How to use data and insight to drive your marketing forward
To create relevant customer journeys, you need to understand your customers as best and as fully as you can. Data is the vehicle for that. However, with the amount of data now available, it is becoming increasingly difficult to map out the metrics that are business relevant and should be considered for decision making – especially for businesses targeting niche audiences.
Using web analytics tools such as Google Analytics or Adobe Analytics is crucial for B2B marketers looking to gain insight into their customers’ behaviours and preferences, as well as learn how to optimise their marketing strategies and increase sales.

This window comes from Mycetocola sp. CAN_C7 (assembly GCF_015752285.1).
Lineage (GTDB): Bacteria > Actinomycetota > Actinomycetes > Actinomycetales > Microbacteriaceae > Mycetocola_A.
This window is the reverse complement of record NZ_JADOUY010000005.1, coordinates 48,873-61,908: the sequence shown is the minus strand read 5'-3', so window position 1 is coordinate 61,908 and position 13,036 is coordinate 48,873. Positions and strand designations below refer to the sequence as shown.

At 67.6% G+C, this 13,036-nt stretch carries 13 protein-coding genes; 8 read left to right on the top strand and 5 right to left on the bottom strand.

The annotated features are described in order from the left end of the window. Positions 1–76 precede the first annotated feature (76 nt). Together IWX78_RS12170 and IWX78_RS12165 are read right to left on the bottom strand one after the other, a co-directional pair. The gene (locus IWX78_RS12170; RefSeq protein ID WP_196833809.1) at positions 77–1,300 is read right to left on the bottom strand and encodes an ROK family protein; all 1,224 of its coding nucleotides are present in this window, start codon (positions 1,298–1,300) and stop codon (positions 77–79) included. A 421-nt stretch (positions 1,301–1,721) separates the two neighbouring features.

We’ve had a lot of practice. Our clients range from headcounts of 10 to 10,000 and span three core industries: tech, professional services, and industrial. We work across the marketing, development, and creative spectrum, so being data literate is important as we finely tune recommendations to ensure our clients are in pole position.
We have compiled our top ten tips for getting meaningful insights from your web analytics tool.
Track conversions with tags
Event Tracking can be implemented through hard coding by your website developer, but marketeers can also add the event tracking code to the site themselves by using a tag management system such as Google Tag Manager.
This can also be used to efficiently add and update any conversion tags you may want to generate through paid advertising platforms, such as LinkedIn or Twitter.
Follow naming conventions